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Crash probe focuses on decision to change landing sites

Why did the pilot make the call less than 20 minutes from the private plane's original destination of Bozeman, Mont.? The investigation 'begins with that question,' a federal official says.

March 25, 2009|Kim Murphy

BUTTE, MONT. — The investigation to unravel the cause of the plane crash that killed 14 Californians en route to a Montana ski trip focused Tuesday on the central mystery of the flight: Why did the pilot, not far from his destination in Bozeman, Mont., suddenly change his mind and attempt the fateful landing in Butte?

The pilot made the decision less than 20 minutes from Bozeman, where a vacation at the exclusive Yellowstone Club, near Big Sky, awaited the three families on board the small, single-engine turboprop.

Was there a medical emergency? Was the plane running low on fuel? Was there a mechanical problem? Had someone phoned one of the passengers and asked them to stop?

All possibilities will be looked at, federal investigators said as they prepared to conclude the on-scene recovery of the accident debris and truck it to a hangar in Bozeman for a painstaking reconstruction.

"There are some interesting attributes to this [investigation]. One is the question of the 25,000-foot request for diversion to come to Butte. There are a lot of questions, but it begins with that question," said Mark Rosenker, acting chairman of the National Transportation Safety Board.

"That's where we believe -- that's where we're beginning to look at things," he said.

On the plane were several doctors and dentists and seven of their children, all under 10. Prominent Redlands dentist Irving M. "Bud" Feldcamp III, whose two daughters along with their husbands and children were aboard, had driven with his wife to Montana, where they had planned to meet the group.

Feldcamp owned the Pilatus PC-12. The pilot, 65-year-old Bud Summerfield, was an Air Force flying veteran with more 8,500 hours of civilian flying experience.

Authorities said Tuesday that they had recovered a key engine-monitoring device, known as the engine instrument system trend card, which will allow them to determine if there were anomalies in the engine's operation.

Unlike commercial jetliners, the PC-12 was not equipped with a cockpit voice recorder and flight data recorder, which normally guide investigators in unraveling the causes of airplane crashes.

Investigators said Tuesday that the airplane's flaps were in the up position, possibly indicating the pilot was not immediately preparing to land, though the landing gear was extended.

They also said they have ruled out any problems with the plane's elevator cable tension controls, which are the subject of an impending federal airworthiness directive on PC-12s.

Complicating the investigation is that whatever caused the pilot to announce his plan to divert to Butte may be unrelated to what finally caused the plane to crash.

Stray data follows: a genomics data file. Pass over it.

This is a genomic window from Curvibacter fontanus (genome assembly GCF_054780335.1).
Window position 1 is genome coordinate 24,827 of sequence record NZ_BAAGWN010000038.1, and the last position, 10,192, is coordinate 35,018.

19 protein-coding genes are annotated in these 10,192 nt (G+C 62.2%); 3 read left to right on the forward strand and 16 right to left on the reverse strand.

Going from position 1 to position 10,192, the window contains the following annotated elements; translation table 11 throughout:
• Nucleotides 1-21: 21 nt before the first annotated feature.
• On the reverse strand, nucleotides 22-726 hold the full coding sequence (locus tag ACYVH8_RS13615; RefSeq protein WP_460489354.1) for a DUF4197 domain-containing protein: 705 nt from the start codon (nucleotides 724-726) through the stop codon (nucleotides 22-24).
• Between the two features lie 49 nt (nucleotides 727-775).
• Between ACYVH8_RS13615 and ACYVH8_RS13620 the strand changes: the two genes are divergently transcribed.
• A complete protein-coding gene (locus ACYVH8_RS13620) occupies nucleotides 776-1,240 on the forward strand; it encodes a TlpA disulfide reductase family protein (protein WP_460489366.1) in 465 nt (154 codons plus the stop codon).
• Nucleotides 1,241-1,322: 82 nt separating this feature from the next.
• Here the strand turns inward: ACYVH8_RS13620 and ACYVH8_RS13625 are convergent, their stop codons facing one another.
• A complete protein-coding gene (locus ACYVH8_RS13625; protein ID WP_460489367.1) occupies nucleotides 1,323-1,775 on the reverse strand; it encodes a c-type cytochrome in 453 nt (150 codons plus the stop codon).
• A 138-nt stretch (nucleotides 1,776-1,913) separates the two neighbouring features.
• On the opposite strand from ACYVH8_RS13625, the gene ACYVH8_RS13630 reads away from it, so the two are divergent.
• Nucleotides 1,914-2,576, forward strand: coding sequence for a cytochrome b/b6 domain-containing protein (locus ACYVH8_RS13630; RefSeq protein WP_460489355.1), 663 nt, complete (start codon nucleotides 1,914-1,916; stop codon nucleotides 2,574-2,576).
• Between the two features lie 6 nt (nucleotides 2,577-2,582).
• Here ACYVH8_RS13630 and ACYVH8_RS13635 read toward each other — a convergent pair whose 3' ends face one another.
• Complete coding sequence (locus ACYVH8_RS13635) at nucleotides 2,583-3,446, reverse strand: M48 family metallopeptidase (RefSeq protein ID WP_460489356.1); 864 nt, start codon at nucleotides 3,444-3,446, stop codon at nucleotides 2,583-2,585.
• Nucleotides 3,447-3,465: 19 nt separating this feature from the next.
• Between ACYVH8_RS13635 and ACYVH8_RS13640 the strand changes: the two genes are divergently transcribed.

Many aviation experts have speculated that the plane's descent through the frigid cloud cover over Butte may have caused the plane's wings to ice over.

Ice on the tail could explain the plane's sudden, nose-over plunge.

"It looked like the tail-end lifted up, then it spun around at a 90-degree angle to the Earth and then it just dove right into the ground. When it hit, it exploded, in a big old fireball," Harley Howard, who saw the crash, said in an interview.

But Thomas Bosshard, CEO of Pilatus Business Aircraft Ltd., the manufacturer, said the PC-12 is equipped with inflatable de-icer boots on the wings and other equipment to control ice on the propeller, horizontal stabilizer and engine air intake.

"The PC 12 actually carries the ice very well because it has a very thick, slow airfoil," Bosshard said in a telephone interview. "Of course, in any case, if you have severe icing, you should try to get out of it."

Another puzzling aspect to the crash is that the plane appeared to be neither on a final approach to the airport's northerly runway nor in a standard traffic pattern.

The crash site's location well off to the side of the runway suggests the pilot may have attempted a dangerously steep turn to enter the downwind leg of the runway approach -- a maneuver that would be especially perilous in a plane heavy with passengers or ice.

Because airplane crashes are often the result of a series of events, the final answer may be a combination of factors.

In any case, it will probably not be arrived at for months, Rosenker said.

"I wish we had some really good working theories. In many times in investigations we work on, we can begin with a series of working theories. In this particular one, nothing is off the table yet."

--

kim.murphy@latimes.com

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